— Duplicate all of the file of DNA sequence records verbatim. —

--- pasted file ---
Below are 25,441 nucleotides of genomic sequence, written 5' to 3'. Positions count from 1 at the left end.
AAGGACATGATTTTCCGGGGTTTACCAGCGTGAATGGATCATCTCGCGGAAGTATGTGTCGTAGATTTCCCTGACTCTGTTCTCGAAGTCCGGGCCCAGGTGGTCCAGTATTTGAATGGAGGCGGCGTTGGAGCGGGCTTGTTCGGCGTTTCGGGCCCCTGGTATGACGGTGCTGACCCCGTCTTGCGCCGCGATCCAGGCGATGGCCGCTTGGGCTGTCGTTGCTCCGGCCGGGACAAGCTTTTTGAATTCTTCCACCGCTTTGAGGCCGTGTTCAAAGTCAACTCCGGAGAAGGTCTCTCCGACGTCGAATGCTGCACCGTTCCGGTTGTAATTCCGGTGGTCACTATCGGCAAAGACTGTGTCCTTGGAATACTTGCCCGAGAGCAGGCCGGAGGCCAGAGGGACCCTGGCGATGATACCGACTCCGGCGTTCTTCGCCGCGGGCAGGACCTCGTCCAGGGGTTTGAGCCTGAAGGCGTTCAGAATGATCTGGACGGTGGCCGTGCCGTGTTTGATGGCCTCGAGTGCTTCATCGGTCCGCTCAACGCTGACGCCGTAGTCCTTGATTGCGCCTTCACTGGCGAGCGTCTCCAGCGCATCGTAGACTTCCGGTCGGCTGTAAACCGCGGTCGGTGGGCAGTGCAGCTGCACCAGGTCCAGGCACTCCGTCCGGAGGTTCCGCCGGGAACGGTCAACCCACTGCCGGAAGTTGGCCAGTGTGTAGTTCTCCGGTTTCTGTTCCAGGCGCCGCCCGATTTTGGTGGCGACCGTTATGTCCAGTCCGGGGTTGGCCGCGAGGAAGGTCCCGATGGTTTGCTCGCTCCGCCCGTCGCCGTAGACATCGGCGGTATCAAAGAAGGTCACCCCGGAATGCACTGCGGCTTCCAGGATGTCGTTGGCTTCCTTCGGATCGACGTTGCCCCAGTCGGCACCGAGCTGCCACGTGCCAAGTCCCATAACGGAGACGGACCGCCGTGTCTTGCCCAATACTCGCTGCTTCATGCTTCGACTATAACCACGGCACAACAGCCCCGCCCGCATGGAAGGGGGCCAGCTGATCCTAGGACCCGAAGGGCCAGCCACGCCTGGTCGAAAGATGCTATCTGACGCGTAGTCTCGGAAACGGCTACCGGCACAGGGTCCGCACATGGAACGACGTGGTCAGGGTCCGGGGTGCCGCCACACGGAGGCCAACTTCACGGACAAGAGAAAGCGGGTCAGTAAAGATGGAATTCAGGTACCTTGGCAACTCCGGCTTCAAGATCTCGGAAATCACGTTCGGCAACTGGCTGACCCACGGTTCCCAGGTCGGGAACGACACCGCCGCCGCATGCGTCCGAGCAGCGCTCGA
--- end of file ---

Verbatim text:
Below are 25,441 nucleotides of genomic sequence, written 5' to 3'. Positions count from 1 at the left end.
AAGGACATGATTTTCCGGGGTTTACCAGCGTGAATGGATCATCTCGCGGAAGTATGTGTCGTAGATTTCCCTGACTCTGTTCTCGAAGTCCGGGCCCAGGTGGTCCAGTATTTGAATGGAGGCGGCGTTGGAGCGGGCTTGTTCGGCGTTTCGGGCCCCTGGTATGACGGTGCTGACCCCGTCTTGCGCCGCGATCCAGGCGATGGCCGCTTGGGCTGTCGTTGCTCCGGCCGGGACAAGCTTTTTGAATTCTTCCACCGCTTTGAGGCCGTGTTCAAAGTCAACTCCGGAGAAGGTCTCTCCGACGTCGAATGCTGCACCGTTCCGGTTGTAATTCCGGTGGTCACTATCGGCAAAGACTGTGTCCTTGGAATACTTGCCCGAGAGCAGGCCGGAGGCCAGAGGGACCCTGGCGATGATACCGACTCCGGCGTTCTTCGCCGCGGGCAGGACCTCGTCCAGGGGTTTGAGCCTGAAGGCGTTCAGAATGATCTGGACGGTGGCCGTGCCGTGTTTGATGGCCTCGAGTGCTTCATCGGTCCGCTCAACGCTGACGCCGTAGTCCTTGATTGCGCCTTCACTGGCGAGCGTCTCCAGCGCATCGTAGACTTCCGGTCGGCTGTAAACCGCGGTCGGTGGGCAGTGCAGCTGCACCAGGTCCAGGCACTCCGTCCGGAGGTTCCGCCGGGAACGGTCAACCCACTGCCGGAAGTTGGCCAGTGTGTAGTTCTCCGGTTTCTGTTCCAGGCGCCGCCCGATTTTGGTGGCGACCGTTATGTCCAGTCCGGGGTTGGCCGCGAGGAAGGTCCCGATGGTTTGCTCGCTCCGCCCGTCGCCGTAGACATCGGCGGTATCAAAGAAGGTCACCCCGGAATGCACTGCGGCTTCCAGGATGTCGTTGGCTTCCTTCGGATCGACGTTGCCCCAGTCGGCACCGAGCTGCCACGTGCCAAGTCCCATAACGGAGACGGACCGCCGTGTCTTGCCCAATACTCGCTGCTTCATGCTTCGACTATAACCACGGCACAACAGCCCCGCCCGCATGGAAGGGGGCCAGCTGATCCTAGGACCCGAAGGGCCAGCCACGCCTGGTCGAAAGATGCTATCTGACGCGTAGTCTCGGAAACGGCTACCGGCACAGGGTCCGCACATGGAACGACGTGGTCAGGGTCCGGGGTGCCGCCACACGGAGGCCAACTTCACGGACAAGAGAAAGCGGGTCAGTAAAGATGGAATTCAGGTACCTTGGCAACTCCGGCTTCAAGATCTCGGAAATCACGTTCGGCAACTGGCTGACCCACGGTTCCCAGGTCGGGAACGACACCGCCGCCGCATGCGTCCGAGCAGCGCTCGA